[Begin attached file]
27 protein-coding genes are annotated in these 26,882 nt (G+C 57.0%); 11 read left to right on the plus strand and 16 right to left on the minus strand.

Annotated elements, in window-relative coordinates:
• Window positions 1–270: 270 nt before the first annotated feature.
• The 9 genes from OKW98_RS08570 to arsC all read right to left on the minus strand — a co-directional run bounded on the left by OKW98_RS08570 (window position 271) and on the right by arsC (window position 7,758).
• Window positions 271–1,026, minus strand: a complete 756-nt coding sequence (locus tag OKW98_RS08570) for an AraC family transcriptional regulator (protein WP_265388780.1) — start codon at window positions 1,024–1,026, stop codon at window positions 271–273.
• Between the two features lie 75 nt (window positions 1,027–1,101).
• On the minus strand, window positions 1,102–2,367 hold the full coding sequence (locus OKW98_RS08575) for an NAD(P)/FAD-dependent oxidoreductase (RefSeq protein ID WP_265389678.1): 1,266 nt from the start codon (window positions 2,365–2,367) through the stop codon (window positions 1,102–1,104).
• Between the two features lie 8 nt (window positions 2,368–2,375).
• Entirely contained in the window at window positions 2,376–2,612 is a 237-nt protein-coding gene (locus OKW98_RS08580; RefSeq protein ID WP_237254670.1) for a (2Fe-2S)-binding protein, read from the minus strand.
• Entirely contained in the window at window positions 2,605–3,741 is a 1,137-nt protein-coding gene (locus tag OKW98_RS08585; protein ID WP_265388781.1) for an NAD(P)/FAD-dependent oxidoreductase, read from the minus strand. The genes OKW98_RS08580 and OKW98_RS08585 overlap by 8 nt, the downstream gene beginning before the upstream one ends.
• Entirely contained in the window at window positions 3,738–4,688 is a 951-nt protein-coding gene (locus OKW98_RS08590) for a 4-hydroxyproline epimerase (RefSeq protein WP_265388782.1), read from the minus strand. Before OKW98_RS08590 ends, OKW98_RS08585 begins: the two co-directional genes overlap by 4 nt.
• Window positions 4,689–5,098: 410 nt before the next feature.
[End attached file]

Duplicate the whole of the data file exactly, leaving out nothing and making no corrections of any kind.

27 protein-coding genes are annotated in these 26,882 nt (G+C 57.0%); 11 read left to right on the plus strand and 16 right to left on the minus strand.

Annotated elements, in window-relative coordinates:
• Window positions 1–270: 270 nt before the first annotated feature.
• The 9 genes from OKW98_RS08570 to arsC all read right to left on the minus strand — a co-directional run bounded on the left by OKW98_RS08570 (window position 271) and on the right by arsC (window position 7,758).
• Window positions 271–1,026, minus strand: a complete 756-nt coding sequence (locus tag OKW98_RS08570) for an AraC family transcriptional regulator (protein WP_265388780.1) — start codon at window positions 1,024–1,026, stop codon at window positions 271–273.
• Between the two features lie 75 nt (window positions 1,027–1,101).
• On the minus strand, window positions 1,102–2,367 hold the full coding sequence (locus OKW98_RS08575) for an NAD(P)/FAD-dependent oxidoreductase (RefSeq protein ID WP_265389678.1): 1,266 nt from the start codon (window positions 2,365–2,367) through the stop codon (window positions 1,102–1,104).
• Between the two features lie 8 nt (window positions 2,368–2,375).
• Entirely contained in the window at window positions 2,376–2,612 is a 237-nt protein-coding gene (locus OKW98_RS08580; RefSeq protein ID WP_237254670.1) for a (2Fe-2S)-binding protein, read from the minus strand.
• Entirely contained in the window at window positions 2,605–3,741 is a 1,137-nt protein-coding gene (locus tag OKW98_RS08585; protein ID WP_265388781.1) for an NAD(P)/FAD-dependent oxidoreductase, read from the minus strand. The genes OKW98_RS08580 and OKW98_RS08585 overlap by 8 nt, the downstream gene beginning before the upstream one ends.
• Entirely contained in the window at window positions 3,738–4,688 is a 951-nt protein-coding gene (locus OKW98_RS08590) for a 4-hydroxyproline epimerase (RefSeq protein WP_265388782.1), read from the minus strand. Before OKW98_RS08590 ends, OKW98_RS08585 begins: the two co-directional genes overlap by 4 nt.
• Window positions 4,689–5,098: 410 nt before the next feature.